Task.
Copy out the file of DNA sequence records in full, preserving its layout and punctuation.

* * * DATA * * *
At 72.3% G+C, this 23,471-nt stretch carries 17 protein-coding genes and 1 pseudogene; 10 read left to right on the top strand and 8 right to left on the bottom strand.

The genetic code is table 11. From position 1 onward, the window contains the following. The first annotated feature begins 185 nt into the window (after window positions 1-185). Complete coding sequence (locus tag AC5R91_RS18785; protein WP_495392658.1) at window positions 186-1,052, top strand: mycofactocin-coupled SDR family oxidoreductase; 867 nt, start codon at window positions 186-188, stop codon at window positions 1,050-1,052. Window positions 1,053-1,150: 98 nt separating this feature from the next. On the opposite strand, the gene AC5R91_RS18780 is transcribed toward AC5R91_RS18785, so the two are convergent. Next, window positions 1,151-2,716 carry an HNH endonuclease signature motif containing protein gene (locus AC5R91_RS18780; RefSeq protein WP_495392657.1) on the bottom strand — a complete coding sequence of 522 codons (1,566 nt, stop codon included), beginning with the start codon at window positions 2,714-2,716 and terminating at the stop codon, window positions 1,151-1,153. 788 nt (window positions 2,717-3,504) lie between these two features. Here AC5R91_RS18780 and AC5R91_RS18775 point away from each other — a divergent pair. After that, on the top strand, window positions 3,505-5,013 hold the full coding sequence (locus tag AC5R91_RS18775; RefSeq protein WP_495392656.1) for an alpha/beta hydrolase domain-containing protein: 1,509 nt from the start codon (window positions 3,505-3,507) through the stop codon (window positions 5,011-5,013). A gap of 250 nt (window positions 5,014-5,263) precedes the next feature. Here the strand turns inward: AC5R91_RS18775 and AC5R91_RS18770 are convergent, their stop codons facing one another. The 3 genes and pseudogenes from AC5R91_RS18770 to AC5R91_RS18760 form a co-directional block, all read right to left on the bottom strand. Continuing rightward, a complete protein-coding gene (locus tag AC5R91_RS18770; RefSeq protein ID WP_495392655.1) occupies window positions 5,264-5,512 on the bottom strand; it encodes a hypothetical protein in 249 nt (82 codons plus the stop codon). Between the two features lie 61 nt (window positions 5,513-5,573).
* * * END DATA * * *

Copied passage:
At 72.3% G+C, this 23,471-nt stretch carries 17 protein-coding genes and 1 pseudogene; 10 read left to right on the top strand and 8 right to left on the bottom strand.

The genetic code is table 11. From position 1 onward, the window contains the following. The first annotated feature begins 185 nt into the window (after window positions 1-185). Complete coding sequence (locus tag AC5R91_RS18785; protein WP_495392658.1) at window positions 186-1,052, top strand: mycofactocin-coupled SDR family oxidoreductase; 867 nt, start codon at window positions 186-188, stop codon at window positions 1,050-1,052. Window positions 1,053-1,150: 98 nt separating this feature from the next. On the opposite strand, the gene AC5R91_RS18780 is transcribed toward AC5R91_RS18785, so the two are convergent. Next, window positions 1,151-2,716 carry an HNH endonuclease signature motif containing protein gene (locus AC5R91_RS18780; RefSeq protein WP_495392657.1) on the bottom strand — a complete coding sequence of 522 codons (1,566 nt, stop codon included), beginning with the start codon at window positions 2,714-2,716 and terminating at the stop codon, window positions 1,151-1,153. 788 nt (window positions 2,717-3,504) lie between these two features. Here AC5R91_RS18780 and AC5R91_RS18775 point away from each other — a divergent pair. After that, on the top strand, window positions 3,505-5,013 hold the full coding sequence (locus tag AC5R91_RS18775; RefSeq protein WP_495392656.1) for an alpha/beta hydrolase domain-containing protein: 1,509 nt from the start codon (window positions 3,505-3,507) through the stop codon (window positions 5,011-5,013). A gap of 250 nt (window positions 5,014-5,263) precedes the next feature. Here the strand turns inward: AC5R91_RS18775 and AC5R91_RS18770 are convergent, their stop codons facing one another. The 3 genes and pseudogenes from AC5R91_RS18770 to AC5R91_RS18760 form a co-directional block, all read right to left on the bottom strand. Continuing rightward, a complete protein-coding gene (locus tag AC5R91_RS18770; RefSeq protein ID WP_495392655.1) occupies window positions 5,264-5,512 on the bottom strand; it encodes a hypothetical protein in 249 nt (82 codons plus the stop codon). Between the two features lie 61 nt (window positions 5,513-5,573).